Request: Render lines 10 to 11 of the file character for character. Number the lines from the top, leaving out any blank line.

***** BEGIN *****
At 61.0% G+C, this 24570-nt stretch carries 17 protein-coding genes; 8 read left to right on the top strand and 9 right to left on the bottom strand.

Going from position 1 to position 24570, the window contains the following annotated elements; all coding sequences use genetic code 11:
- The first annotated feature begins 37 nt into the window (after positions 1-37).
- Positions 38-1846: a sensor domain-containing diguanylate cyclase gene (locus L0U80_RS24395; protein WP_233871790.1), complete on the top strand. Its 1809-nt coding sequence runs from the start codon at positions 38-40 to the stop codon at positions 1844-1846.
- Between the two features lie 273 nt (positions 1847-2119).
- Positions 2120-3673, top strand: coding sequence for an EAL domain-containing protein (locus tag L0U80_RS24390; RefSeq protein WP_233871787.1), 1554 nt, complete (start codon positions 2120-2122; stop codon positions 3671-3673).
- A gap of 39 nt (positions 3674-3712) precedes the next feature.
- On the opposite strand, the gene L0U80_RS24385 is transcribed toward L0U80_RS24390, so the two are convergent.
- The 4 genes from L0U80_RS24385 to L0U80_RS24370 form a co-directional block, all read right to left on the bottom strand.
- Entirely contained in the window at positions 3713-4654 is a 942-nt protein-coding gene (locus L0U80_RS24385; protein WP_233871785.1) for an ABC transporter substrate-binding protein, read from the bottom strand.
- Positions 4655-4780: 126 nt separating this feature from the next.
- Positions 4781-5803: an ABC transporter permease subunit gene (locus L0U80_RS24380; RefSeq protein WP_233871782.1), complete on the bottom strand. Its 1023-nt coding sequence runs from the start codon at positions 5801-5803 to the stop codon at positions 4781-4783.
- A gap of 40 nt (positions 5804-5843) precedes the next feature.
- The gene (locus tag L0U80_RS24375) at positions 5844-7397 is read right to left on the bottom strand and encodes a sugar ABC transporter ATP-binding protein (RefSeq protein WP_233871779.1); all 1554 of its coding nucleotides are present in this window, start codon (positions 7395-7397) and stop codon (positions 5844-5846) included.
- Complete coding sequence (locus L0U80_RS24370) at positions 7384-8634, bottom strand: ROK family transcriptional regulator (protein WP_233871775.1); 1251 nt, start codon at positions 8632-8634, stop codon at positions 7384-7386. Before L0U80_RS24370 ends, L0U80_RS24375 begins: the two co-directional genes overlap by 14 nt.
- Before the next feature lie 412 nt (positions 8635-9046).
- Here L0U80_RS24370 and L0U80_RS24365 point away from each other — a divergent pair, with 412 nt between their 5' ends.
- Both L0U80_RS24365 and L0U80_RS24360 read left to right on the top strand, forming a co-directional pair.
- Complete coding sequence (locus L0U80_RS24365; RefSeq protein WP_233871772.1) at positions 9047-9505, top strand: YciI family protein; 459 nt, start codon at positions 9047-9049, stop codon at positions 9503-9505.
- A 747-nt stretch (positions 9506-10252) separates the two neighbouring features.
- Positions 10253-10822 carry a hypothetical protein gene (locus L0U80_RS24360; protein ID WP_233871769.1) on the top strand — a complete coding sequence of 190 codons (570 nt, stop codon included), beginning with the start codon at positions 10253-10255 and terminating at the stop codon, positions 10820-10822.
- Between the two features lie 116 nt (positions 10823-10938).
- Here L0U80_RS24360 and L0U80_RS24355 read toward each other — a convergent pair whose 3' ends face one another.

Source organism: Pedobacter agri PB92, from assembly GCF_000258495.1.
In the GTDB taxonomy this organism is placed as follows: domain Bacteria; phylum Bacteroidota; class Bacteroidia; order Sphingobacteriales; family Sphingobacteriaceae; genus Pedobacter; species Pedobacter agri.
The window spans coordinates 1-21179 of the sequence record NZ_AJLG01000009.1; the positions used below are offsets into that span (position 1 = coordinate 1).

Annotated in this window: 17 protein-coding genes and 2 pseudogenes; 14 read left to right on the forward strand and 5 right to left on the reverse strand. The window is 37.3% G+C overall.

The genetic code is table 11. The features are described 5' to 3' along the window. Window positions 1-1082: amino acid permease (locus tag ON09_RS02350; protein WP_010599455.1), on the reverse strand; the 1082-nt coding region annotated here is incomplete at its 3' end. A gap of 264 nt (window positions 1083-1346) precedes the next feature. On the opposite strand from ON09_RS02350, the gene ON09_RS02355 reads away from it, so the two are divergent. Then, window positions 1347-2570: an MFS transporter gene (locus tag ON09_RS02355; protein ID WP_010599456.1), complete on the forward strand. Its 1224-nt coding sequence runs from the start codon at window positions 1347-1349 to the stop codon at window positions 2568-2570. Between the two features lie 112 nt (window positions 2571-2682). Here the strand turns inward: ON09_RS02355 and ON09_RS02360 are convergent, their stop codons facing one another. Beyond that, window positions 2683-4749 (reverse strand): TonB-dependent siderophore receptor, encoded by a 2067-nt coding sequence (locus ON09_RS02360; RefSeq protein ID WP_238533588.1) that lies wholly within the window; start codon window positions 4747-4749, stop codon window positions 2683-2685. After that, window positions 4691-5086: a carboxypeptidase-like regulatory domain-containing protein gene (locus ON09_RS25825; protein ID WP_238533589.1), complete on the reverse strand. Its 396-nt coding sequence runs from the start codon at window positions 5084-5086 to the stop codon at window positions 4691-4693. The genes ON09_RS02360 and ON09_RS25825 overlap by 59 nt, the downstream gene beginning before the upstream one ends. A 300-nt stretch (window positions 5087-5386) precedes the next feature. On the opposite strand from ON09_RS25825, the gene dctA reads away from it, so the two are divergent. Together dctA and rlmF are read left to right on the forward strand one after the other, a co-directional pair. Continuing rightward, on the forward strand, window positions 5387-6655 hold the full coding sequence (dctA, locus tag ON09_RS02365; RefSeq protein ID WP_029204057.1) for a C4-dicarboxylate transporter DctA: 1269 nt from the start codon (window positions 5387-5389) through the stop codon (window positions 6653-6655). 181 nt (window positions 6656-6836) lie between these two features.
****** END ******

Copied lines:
- Entirely contained in the window at positions 3713-4654 is a 942-nt protein-coding gene (locus L0U80_RS24385; protein WP_233871785.1) for an ABC transporter substrate-binding protein, read from the bottom strand.
- Positions 4655-4780: 126 nt separating this feature from the next.